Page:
I made slight differences in the height and y placement of the people, mushrooms and ground to create more depth and also layered the light clouds and dark clouds with the sun to add more depth. There are some randomized variables such as the colors of the dresses, and various sizes of things.

//array for each set of objects
var people = [];
var mushrooms = [];
var dclouds = [];
var lclouds = [];

function setup() {
createCanvas(480, 300);
frameRate(5); //slow down frame rate
for(var i = 0; i < 5; i++){ //fills array with 5 people
people.push(makePerson());
}
for(var j = 0; j < 7; j++){ //fills array with 7 mushrooms
mushrooms.push(makeMushroom());
}
for(var k = 0; k < 3; k++){ //fills array with 3 dark clouds
dclouds.push(makeDarkCloud());
}
for(var q = 0; q < 3; q++){ //fills array with 3 light clouds
lclouds.push(makeLightCloud());
}
}

function draw () {
background(203, 238, 243);
noStroke();
fill(133, 183, 157);
rect(0, 200, width, 100); //ground
for(var k = 0; k < dclouds.length; k++){ //access dark clouds array
dclouds[k].draw(); //draws dark clouds
dclouds[k].move(); //moves dark clouds
}
fill(249, 220, 92);
ellipse(400, -40, width/2, width/2); //sun
for(var q = 0; q < lclouds.length; q++){ //access light clouds array
lclouds[q].draw(); //draws light clouds
lclouds[q].move(); //moves light clouds
}
for(var j = 0; j < mushrooms.length; j++){ //access mushrooms array
mushrooms[j].draw(); //draws mushrooms
mushrooms[j].move(); //moves mushrooms
}
for(var i = 0; i < people.length; i++){ //access people array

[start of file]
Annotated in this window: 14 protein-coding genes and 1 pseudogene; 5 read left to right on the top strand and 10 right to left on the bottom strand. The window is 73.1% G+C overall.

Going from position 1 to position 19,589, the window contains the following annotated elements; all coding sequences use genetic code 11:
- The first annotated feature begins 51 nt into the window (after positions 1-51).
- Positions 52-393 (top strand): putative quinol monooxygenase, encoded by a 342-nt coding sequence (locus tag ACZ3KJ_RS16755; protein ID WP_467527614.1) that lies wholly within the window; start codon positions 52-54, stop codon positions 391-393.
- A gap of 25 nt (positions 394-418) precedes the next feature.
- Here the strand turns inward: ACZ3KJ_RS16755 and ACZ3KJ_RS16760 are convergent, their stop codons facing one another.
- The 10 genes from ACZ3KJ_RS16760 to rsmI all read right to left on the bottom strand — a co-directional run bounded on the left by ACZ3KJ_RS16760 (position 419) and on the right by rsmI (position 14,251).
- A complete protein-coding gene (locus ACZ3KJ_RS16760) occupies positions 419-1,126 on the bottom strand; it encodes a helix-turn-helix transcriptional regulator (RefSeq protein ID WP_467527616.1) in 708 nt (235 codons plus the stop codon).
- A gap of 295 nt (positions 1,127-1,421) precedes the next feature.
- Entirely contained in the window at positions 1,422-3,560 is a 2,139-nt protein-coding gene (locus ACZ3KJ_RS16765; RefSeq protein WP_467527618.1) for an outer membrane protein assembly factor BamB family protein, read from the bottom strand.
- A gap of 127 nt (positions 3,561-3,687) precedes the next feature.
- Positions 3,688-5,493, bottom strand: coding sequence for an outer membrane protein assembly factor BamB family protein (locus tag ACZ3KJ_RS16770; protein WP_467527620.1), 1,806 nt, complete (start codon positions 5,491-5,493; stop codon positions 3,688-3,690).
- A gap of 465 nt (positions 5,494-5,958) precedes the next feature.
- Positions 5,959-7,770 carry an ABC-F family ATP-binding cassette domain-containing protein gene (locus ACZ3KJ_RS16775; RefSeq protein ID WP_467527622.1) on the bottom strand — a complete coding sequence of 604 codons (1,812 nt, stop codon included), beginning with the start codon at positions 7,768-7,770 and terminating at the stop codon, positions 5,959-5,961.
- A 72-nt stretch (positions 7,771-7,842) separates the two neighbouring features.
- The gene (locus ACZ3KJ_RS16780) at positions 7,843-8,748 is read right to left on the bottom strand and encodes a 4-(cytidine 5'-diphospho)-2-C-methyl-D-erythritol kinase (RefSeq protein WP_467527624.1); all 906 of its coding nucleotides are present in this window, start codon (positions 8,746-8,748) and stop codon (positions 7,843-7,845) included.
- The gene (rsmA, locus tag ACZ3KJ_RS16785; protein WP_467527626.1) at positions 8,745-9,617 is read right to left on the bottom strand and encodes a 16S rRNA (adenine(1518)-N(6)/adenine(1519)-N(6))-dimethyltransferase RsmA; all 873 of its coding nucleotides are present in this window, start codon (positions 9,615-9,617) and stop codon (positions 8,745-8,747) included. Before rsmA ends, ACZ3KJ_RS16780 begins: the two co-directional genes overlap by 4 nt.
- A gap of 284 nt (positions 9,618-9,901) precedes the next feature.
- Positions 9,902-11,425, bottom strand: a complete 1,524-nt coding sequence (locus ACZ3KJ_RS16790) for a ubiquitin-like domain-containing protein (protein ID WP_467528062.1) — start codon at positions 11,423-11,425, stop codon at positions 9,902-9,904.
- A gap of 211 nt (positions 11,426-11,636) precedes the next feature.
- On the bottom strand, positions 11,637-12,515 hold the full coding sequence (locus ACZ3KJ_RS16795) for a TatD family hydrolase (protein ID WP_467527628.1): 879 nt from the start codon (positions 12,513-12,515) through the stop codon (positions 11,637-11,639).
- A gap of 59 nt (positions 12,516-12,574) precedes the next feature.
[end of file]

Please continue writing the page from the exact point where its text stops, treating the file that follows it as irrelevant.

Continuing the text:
people[i].draw(); //draws people
people[i].move(); //moves people
}
}

function makePerson() { //creates people
var person = {px: random(0, 480),       //person x position
py: 205,                  //person y position
pheight: random(20, 50),  //person height
pcolor: random(0, 255),   //person color
pspeed: -10               //person speed
}
person.draw = drawPerson; //sets draw function
person.move = movePerson; //sets move function
return person;
}

function makeLightCloud() { //creates light clouds
var lcloud = {lx: random(0, 480),       //light clouds x position
ly: 70,                   //light clouds y position
lspeed: -1,               //light clouds speed
lwidth: random(140, 180)  //light clouds width
}
lcloud.draw = drawLightCloud; //sets draw function
lcloud.move = moveLightCloud; //sets move function
return lcloud;
}

function makeDarkCloud() { //creates dark clouds
var dcloud = {dx: random(0, 480),       //dark clouds x position
dy: 50,                    //dark clouds y position
dspeed: -2,                //dark clouds speed
dwidth: random(140, 180)   //dark clouds width
}
dcloud.draw = drawDarkCloud; //sets draw function
dcloud.move = moveDarkCloud; //sets move function
return dcloud;
}

function makeMushroom() { //creates mushrooms
var mushroom = {mx: random(0, 480),     //mushroom x position
my: 200,                //mushroom y position
mheight: random(5, 20), //mushroom height
mspeed: -3,             //mushroom speed
mwidth: random(20, 40)  //mushroom width
}
mushroom.draw = drawMushroom; //sets draw function
mushroom.move = moveMushroom; //sets move function